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On having forgotten how to swim
Or—a small boat built of absence.
Sometimes one stands too long ashore and in the midst of absent meditation quite forgets how to swim. Here I stand now looking at the sea, and with these first steps into shallow water, I feel perhaps I still know somewhere; if not consciously, then at least I trust my body, which somehow tends always to be smarter than me. Yet still I am forced then to ask: where am I going? For if one is to swim, surely there must be a reason! Of course, I have avoided any reason thus far by writing in this strange style—for this is the swim; one of us, the sea.
Writing tends to follow a path, simply by the nature of language; and before that, time; or rather, our finite embodiment contains us as a single body moving in time; in other words, as a dotted trace in time-delay, a line. We can understand a piece of writing, in line with this, as akin to a journey; where are we going? That I still have not decided. This is a sea journey, perhaps there will be something of interest over the horizon; or perhaps we will end shipwrecked, even here it might well happen. I have as Baudelaire "never tasted the delight of a finished design."
My pile of documents is a yard of wrecked ships, voyages discarded barely out the harbour whether by foul weather or ill-design. These days the proper distance of a voyage is for most measured by the length travelled by the sound of a tweeting bird; so a sentence or two. Some hardy souls might even read a whole thread! Yet to write anything of actual length—well, that requires quite the arrogant author. To think that any would hold fast throughout, such a thing seems now unlikely. Those who love me might bother, or those I somehow shame into reading a thing.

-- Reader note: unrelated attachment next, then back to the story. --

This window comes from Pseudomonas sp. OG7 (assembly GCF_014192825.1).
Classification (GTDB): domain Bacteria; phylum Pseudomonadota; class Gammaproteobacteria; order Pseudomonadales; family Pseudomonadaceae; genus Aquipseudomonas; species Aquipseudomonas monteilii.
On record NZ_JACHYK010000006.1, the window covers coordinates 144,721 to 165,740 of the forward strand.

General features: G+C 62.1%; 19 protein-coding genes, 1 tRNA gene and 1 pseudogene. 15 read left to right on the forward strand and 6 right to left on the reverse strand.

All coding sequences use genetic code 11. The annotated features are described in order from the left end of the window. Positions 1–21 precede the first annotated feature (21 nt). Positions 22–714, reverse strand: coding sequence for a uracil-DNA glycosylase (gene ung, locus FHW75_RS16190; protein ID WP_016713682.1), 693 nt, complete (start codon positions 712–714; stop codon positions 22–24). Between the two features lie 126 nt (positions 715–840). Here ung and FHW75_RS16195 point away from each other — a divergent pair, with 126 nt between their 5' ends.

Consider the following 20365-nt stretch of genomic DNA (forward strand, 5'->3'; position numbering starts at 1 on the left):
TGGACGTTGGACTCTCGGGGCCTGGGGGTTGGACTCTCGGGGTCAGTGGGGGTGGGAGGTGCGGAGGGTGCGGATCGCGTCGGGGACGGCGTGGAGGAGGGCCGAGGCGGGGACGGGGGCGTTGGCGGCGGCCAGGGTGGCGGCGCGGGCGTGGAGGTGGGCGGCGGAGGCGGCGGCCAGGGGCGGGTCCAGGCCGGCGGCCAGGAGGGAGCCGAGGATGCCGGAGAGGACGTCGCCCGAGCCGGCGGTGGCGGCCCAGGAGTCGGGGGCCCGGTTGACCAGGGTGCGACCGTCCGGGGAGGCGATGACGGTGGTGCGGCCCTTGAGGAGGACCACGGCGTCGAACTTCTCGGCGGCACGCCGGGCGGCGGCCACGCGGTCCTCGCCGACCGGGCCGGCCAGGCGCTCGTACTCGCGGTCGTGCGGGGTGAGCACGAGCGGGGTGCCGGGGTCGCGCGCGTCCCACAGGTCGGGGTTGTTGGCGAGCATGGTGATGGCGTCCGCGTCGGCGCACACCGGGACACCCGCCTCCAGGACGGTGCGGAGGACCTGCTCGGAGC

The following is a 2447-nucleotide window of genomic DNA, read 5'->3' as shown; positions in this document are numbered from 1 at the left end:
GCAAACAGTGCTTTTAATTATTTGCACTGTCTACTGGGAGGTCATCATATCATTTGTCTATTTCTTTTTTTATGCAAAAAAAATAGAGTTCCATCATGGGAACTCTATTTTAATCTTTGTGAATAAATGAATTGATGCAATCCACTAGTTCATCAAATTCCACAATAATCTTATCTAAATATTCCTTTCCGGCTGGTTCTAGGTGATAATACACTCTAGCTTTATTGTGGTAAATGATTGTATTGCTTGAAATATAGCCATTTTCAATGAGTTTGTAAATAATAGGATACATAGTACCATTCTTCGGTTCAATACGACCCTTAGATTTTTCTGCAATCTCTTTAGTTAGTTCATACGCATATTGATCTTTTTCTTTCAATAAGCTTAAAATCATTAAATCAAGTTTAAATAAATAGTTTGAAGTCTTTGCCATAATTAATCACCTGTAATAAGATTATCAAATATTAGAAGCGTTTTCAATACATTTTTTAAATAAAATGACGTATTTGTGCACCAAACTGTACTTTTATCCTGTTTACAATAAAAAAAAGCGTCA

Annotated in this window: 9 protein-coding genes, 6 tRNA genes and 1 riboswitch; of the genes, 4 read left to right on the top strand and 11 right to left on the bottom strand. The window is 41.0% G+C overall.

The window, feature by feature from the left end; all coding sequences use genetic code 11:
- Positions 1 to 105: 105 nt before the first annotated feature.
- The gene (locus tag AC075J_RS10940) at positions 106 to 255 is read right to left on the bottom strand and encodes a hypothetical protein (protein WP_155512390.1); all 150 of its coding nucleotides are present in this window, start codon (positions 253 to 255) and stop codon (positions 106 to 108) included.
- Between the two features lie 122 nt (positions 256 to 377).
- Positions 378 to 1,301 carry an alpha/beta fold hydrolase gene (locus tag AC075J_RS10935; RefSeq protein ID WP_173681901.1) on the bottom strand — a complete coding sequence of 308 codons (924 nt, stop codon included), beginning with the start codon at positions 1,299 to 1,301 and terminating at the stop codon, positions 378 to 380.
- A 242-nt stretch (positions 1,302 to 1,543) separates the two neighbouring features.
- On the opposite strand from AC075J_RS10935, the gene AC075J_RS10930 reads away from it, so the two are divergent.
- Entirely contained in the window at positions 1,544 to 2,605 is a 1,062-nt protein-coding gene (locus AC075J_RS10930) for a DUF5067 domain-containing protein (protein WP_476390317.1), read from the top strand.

Once upon a time, I am told, people wrote whole books; journeys that might take as much as much as months to endure. Yet today we are used to fast food and snacks, something more readily digestible is desired. Have the problems of the world become smaller to suit our shortened attention spans? Sadly not, I think—if anything our world is now more complex still. The wires have irreparably changed things, and in their changing they have rendered themselves nigh invisible. Sometimes I contemplate that someone has solved all this already; and yet they wait, a tome stowed away at some decaying address.
If only we had some answers, people say; and yet—answers to what? If only we knew the right questions, others (more insightful) claim; and this is rightly the crux of it. We don't even know what to ask anymore. The proper question now (and always, but more so now in this age of fragmentation) depends on the individual, and so the writer must find a question that sits latent in everyone and no one; somehow rendering abstract this loose thread and showing how it may be tied. Here I write still in lieu of all this; perhaps you will find something in it, if even you make it this far.